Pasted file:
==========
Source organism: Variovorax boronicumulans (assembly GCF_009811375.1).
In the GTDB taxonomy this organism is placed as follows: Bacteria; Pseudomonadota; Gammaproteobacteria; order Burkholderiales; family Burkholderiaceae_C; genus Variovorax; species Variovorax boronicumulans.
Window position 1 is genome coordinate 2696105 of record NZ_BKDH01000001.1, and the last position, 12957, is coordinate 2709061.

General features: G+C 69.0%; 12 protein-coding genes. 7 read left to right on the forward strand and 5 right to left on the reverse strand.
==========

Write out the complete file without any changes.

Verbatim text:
Source organism: Variovorax boronicumulans (assembly GCF_009811375.1).
In the GTDB taxonomy this organism is placed as follows: Bacteria; Pseudomonadota; Gammaproteobacteria; order Burkholderiales; family Burkholderiaceae_C; genus Variovorax; species Variovorax boronicumulans.
Window position 1 is genome coordinate 2696105 of record NZ_BKDH01000001.1, and the last position, 12957, is coordinate 2709061.

General features: G+C 69.0%; 12 protein-coding genes. 7 read left to right on the forward strand and 5 right to left on the reverse strand.